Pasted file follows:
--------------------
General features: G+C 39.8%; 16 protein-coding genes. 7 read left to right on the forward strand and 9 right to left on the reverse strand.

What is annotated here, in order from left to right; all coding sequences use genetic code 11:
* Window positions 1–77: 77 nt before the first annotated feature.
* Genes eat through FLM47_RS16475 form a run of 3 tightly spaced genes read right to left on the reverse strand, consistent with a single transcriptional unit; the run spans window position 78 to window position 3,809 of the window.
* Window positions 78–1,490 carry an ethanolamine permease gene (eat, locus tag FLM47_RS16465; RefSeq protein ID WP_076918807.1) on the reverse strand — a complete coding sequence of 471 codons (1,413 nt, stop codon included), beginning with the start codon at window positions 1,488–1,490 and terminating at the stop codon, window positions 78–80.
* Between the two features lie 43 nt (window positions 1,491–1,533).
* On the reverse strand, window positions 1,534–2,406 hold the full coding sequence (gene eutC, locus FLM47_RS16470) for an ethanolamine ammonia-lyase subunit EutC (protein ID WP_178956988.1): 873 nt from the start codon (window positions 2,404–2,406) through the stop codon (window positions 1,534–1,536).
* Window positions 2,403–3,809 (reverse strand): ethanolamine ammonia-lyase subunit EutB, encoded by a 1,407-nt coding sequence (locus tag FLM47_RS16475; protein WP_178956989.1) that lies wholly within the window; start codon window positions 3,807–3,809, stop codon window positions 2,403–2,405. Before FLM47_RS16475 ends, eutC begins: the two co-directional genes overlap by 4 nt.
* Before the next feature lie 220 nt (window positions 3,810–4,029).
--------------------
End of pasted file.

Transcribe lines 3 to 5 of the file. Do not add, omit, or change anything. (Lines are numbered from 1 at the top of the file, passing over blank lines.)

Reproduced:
* Window positions 1–77: 77 nt before the first annotated feature.
* Genes eat through FLM47_RS16475 form a run of 3 tightly spaced genes read right to left on the reverse strand, consistent with a single transcriptional unit; the run spans window position 78 to window position 3,809 of the window.
* Window positions 78–1,490 carry an ethanolamine permease gene (eat, locus tag FLM47_RS16465; RefSeq protein ID WP_076918807.1) on the reverse strand — a complete coding sequence of 471 codons (1,413 nt, stop codon included), beginning with the start codon at window positions 1,488–1,490 and terminating at the stop codon, window positions 78–80.